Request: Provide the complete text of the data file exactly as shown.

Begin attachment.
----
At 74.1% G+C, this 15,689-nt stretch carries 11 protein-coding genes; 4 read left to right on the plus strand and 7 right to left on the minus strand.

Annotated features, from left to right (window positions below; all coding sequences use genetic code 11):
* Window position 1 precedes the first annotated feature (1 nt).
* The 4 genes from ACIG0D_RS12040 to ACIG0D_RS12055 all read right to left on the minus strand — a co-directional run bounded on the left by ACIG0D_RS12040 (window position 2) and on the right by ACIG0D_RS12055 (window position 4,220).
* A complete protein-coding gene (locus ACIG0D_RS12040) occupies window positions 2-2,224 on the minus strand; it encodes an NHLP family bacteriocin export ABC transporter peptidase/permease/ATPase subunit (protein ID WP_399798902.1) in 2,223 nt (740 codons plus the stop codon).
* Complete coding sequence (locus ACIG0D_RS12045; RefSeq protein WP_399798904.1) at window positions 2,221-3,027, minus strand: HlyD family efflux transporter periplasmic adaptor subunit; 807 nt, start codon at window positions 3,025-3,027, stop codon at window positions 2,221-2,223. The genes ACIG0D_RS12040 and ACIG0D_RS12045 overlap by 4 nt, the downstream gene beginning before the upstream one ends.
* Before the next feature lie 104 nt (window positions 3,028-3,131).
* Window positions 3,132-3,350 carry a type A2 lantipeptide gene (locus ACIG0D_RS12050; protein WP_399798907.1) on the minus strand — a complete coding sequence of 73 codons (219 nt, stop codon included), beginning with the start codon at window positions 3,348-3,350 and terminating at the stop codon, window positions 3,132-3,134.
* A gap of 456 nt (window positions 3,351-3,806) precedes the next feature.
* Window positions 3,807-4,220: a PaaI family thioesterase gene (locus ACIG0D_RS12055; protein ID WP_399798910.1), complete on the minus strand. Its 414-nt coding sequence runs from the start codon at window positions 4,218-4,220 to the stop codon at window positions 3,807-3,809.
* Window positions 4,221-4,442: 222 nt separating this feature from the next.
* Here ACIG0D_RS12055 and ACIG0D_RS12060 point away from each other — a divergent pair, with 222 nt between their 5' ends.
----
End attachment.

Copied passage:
At 74.1% G+C, this 15,689-nt stretch carries 11 protein-coding genes; 4 read left to right on the plus strand and 7 right to left on the minus strand.

Annotated features, from left to right (window positions below; all coding sequences use genetic code 11):
* Window position 1 precedes the first annotated feature (1 nt).
* The 4 genes from ACIG0D_RS12040 to ACIG0D_RS12055 all read right to left on the minus strand — a co-directional run bounded on the left by ACIG0D_RS12040 (window position 2) and on the right by ACIG0D_RS12055 (window position 4,220).
* A complete protein-coding gene (locus ACIG0D_RS12040) occupies window positions 2-2,224 on the minus strand; it encodes an NHLP family bacteriocin export ABC transporter peptidase/permease/ATPase subunit (protein ID WP_399798902.1) in 2,223 nt (740 codons plus the stop codon).
* Complete coding sequence (locus ACIG0D_RS12045; RefSeq protein WP_399798904.1) at window positions 2,221-3,027, minus strand: HlyD family efflux transporter periplasmic adaptor subunit; 807 nt, start codon at window positions 3,025-3,027, stop codon at window positions 2,221-2,223. The genes ACIG0D_RS12040 and ACIG0D_RS12045 overlap by 4 nt, the downstream gene beginning before the upstream one ends.
* Before the next feature lie 104 nt (window positions 3,028-3,131).
* Window positions 3,132-3,350 carry a type A2 lantipeptide gene (locus ACIG0D_RS12050; protein WP_399798907.1) on the minus strand — a complete coding sequence of 73 codons (219 nt, stop codon included), beginning with the start codon at window positions 3,348-3,350 and terminating at the stop codon, window positions 3,132-3,134.
* A gap of 456 nt (window positions 3,351-3,806) precedes the next feature.
* Window positions 3,807-4,220: a PaaI family thioesterase gene (locus ACIG0D_RS12055; protein ID WP_399798910.1), complete on the minus strand. Its 414-nt coding sequence runs from the start codon at window positions 4,218-4,220 to the stop codon at window positions 3,807-3,809.
* Window positions 4,221-4,442: 222 nt separating this feature from the next.
* Here ACIG0D_RS12055 and ACIG0D_RS12060 point away from each other — a divergent pair, with 222 nt between their 5' ends.